Who Does She Think She Is?

Recently, my community experienced yet another tragic example of schoolyard bullying leading to suicide. A young girl at my son’s middle school took her own life, following alleged repeated bullying by her classmates. As you can imagine, this tragic incident has brought bullying back to the spotlight. Hopefully, it means parents will have meaningful discussions with their children about the impact of bullying. But, it has me wondering how many parents have the ability to have those discussions? How many of them are bullies themselves? I believe bullying is a learned behavior that I have experienced myself as an adult.

According to a 2010 office survey, thirty five percent of American workers say they experience bullying in the workplace. In fact, workplace bullying is four times more common than sexual harassment and racial discrimination, found the same study. Women more frequently engage in behaviors such as sabotage and abuse of authority, as compared to the more observable form of verbal abuse engaged in by the guys. (Source: Workplace Bullying Institute).

“Women bullies will often befriend you and then air all your secrets later, in boardrooms or at office gatherings. I’ve had patients that just can’t trust again after being humiliated like that at work,” says psychologist Dr. Gary Namie, co-founder of the Institute.

All that sneakiness makes it harder to report, too. How do you tell your boss you’re being talked about and picked on without coming off as a whiner? Even worse when the bully is your boss. Been there, done that, got the dagger marks.

At the risk of sounding cliche, why can’t we all just go to work, do our jobs, and get along? What are the root causes of workplace bullying, and why does it happen more often to women?

“From the time we’re little girls, we’re taught to compete,” said author Sophia Nelson in interview with CNN. “I need to be prettier, taller, smarter, my hair needs to be straighter, curlier, whatever it is. I need to get the better looking guy. I need to always be better than because we’re taught to come from a place of lack as women.”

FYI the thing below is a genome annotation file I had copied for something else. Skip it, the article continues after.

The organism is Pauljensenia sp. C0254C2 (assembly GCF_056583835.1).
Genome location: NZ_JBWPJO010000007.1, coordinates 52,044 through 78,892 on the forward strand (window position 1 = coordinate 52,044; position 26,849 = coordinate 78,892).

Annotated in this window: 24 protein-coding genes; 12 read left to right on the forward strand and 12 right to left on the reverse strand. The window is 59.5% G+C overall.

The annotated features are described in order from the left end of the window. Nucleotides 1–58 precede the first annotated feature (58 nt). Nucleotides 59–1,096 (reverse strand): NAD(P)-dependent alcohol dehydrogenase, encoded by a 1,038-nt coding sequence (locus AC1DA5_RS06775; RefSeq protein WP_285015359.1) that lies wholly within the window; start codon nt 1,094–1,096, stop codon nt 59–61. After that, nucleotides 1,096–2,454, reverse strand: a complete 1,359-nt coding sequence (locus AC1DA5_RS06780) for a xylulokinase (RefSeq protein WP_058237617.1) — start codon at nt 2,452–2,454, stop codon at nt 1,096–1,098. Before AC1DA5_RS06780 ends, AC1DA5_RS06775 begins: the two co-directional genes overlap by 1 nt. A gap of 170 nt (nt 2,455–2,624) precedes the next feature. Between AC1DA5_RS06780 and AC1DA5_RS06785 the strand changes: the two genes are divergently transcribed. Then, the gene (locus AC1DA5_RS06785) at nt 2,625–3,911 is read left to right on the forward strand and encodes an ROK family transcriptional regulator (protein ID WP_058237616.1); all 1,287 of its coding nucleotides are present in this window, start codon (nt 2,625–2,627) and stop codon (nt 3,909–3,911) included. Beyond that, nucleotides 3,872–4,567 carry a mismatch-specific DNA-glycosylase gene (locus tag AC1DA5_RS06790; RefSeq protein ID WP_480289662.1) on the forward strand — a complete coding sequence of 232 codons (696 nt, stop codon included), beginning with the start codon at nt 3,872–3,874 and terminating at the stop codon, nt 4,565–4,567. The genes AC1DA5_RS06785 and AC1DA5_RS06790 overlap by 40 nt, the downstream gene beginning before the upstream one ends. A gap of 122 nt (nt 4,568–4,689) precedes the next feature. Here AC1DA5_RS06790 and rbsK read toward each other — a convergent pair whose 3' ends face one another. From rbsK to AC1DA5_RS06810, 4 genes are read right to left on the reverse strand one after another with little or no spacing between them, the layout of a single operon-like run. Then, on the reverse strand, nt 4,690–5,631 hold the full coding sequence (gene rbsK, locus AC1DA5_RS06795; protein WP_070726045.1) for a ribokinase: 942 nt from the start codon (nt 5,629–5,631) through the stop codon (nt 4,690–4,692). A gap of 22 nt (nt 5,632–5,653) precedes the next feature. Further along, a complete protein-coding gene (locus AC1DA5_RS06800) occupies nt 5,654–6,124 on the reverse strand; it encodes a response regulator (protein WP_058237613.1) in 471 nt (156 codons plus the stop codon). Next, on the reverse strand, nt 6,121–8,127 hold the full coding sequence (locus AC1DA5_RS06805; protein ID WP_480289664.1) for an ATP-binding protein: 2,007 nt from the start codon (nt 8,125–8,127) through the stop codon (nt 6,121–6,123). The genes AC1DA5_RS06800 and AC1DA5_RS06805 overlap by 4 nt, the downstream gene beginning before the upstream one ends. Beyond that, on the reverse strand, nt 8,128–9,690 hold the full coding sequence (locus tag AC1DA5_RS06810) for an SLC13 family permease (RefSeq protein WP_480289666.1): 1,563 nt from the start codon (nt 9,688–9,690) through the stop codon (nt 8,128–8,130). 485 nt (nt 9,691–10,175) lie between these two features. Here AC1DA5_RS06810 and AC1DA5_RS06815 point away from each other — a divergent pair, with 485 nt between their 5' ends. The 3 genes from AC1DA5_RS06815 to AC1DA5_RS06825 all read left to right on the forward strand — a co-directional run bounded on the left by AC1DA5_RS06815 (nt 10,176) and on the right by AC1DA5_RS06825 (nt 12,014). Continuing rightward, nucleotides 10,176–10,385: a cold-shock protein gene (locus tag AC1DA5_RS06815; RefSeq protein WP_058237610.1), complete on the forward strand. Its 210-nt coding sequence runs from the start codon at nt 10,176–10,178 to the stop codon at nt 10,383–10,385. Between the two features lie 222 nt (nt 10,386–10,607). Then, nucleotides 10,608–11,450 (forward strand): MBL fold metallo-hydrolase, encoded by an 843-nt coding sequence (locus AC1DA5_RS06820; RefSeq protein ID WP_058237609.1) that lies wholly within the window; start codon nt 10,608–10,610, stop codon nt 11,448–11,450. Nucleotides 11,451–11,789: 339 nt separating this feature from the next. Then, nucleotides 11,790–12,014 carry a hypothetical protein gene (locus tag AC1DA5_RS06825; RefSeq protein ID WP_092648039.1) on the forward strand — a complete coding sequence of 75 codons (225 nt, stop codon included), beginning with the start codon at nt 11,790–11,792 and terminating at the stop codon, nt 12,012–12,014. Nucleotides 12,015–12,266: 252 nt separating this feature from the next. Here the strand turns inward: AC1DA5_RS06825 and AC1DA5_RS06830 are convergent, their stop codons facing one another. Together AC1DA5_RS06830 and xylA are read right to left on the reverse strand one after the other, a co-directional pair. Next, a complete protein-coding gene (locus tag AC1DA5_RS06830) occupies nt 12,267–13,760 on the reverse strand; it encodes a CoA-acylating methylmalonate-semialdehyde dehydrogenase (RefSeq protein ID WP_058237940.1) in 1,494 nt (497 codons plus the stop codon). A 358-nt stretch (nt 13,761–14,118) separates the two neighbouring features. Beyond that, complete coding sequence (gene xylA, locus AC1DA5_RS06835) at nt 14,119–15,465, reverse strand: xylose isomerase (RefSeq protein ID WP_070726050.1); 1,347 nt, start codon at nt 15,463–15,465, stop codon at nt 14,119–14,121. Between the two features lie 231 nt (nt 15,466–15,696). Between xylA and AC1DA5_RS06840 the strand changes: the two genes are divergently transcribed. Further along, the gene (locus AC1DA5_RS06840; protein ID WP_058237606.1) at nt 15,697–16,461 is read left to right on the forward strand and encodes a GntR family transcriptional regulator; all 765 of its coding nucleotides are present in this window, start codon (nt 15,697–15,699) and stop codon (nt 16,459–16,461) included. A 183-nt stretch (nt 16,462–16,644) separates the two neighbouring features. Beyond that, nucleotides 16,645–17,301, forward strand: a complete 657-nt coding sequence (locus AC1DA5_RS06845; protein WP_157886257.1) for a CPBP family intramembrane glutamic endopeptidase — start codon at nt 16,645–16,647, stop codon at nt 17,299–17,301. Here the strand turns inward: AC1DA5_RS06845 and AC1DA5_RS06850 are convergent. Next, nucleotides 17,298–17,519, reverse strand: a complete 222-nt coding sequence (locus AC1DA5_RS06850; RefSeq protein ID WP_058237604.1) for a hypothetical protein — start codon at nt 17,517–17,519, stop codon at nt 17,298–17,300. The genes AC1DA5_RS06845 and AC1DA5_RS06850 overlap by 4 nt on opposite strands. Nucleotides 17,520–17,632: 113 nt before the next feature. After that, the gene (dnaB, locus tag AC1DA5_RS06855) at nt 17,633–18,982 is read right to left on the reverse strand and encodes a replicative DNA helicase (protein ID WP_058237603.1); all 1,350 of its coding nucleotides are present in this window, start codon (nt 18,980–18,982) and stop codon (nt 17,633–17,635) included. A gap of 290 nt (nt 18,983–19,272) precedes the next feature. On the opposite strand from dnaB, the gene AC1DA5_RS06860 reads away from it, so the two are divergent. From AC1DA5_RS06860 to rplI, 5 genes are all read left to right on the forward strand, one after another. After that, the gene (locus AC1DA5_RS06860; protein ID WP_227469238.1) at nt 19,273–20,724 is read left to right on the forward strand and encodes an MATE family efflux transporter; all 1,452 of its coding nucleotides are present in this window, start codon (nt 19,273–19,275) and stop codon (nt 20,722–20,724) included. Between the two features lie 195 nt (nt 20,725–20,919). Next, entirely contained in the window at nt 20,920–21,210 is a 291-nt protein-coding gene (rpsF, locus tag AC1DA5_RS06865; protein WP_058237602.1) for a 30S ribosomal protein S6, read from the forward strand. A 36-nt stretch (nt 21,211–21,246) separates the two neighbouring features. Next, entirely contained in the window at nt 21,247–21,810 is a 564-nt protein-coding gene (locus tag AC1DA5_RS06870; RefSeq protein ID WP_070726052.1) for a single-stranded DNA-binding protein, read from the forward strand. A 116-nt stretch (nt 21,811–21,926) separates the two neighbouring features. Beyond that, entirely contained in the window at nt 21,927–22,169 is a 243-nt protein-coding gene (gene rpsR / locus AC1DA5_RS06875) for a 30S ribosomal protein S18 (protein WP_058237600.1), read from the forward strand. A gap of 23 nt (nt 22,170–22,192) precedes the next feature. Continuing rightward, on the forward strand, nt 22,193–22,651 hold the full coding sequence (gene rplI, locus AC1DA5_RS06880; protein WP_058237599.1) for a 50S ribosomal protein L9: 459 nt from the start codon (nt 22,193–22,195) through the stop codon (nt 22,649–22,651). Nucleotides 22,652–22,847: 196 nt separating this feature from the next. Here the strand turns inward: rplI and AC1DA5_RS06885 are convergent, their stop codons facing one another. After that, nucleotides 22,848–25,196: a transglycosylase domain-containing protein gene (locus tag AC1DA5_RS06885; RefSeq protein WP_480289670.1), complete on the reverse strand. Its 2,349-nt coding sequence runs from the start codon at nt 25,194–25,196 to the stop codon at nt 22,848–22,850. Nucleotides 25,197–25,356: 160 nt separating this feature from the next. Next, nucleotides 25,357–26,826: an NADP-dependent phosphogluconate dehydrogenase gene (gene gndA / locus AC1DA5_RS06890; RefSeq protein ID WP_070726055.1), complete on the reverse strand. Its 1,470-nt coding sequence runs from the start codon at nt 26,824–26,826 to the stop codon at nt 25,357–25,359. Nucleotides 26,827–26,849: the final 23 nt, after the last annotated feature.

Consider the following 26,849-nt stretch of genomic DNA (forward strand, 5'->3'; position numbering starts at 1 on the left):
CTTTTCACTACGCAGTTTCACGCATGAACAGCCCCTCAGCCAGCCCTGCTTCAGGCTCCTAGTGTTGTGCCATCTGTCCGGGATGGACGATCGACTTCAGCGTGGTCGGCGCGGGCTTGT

Perhaps we are threatened by one another and view other women in the workplace as competition. Despite all of the progress we’ve made, women still hold less than 20% of all board seats in corporate America, fewer than one-fifth of Fortune 500 companies have 25% or more women directors, and ten percent of companies have no women on their boards (Forbes).

The fact is, ladies, by constantly cutting each other down, we set our entire gender back. As Washington Post writer Selena Rezvani writes:

While workplace studies show women are routinely underestimated compared to men, we don’t give much credence to the fact that women hampering other women is also to blame…. Many of us have witnessed the man who comments on a woman’s hotness just as she leaves the room. But what about the woman who criticizes another’s appearance (Did you see what she was wearing in there?) or frowns on a woman’s unapologetic use of power (Just who does she think she is?)?

Maybe once we reach a certain level in our careers, we develop what Rezvani calls “sexism amnesia,” where we forget what it’s like to be the young inexperienced and underestimated girl. Or are we simply overcompensating? I’ve had female bosses that I felt were trying entirely too hard to be “one of the boys.”

So, let’s hear your office war stories. We all have them. Do men and women bully differently? How do we break the cycle and teach our children…and our co-workers…that bullying is not OK?

(Nelson’ five tips on how women can work with as opposed to against each other: http://www.ksl.com/?nid=1010&sid=33971183)

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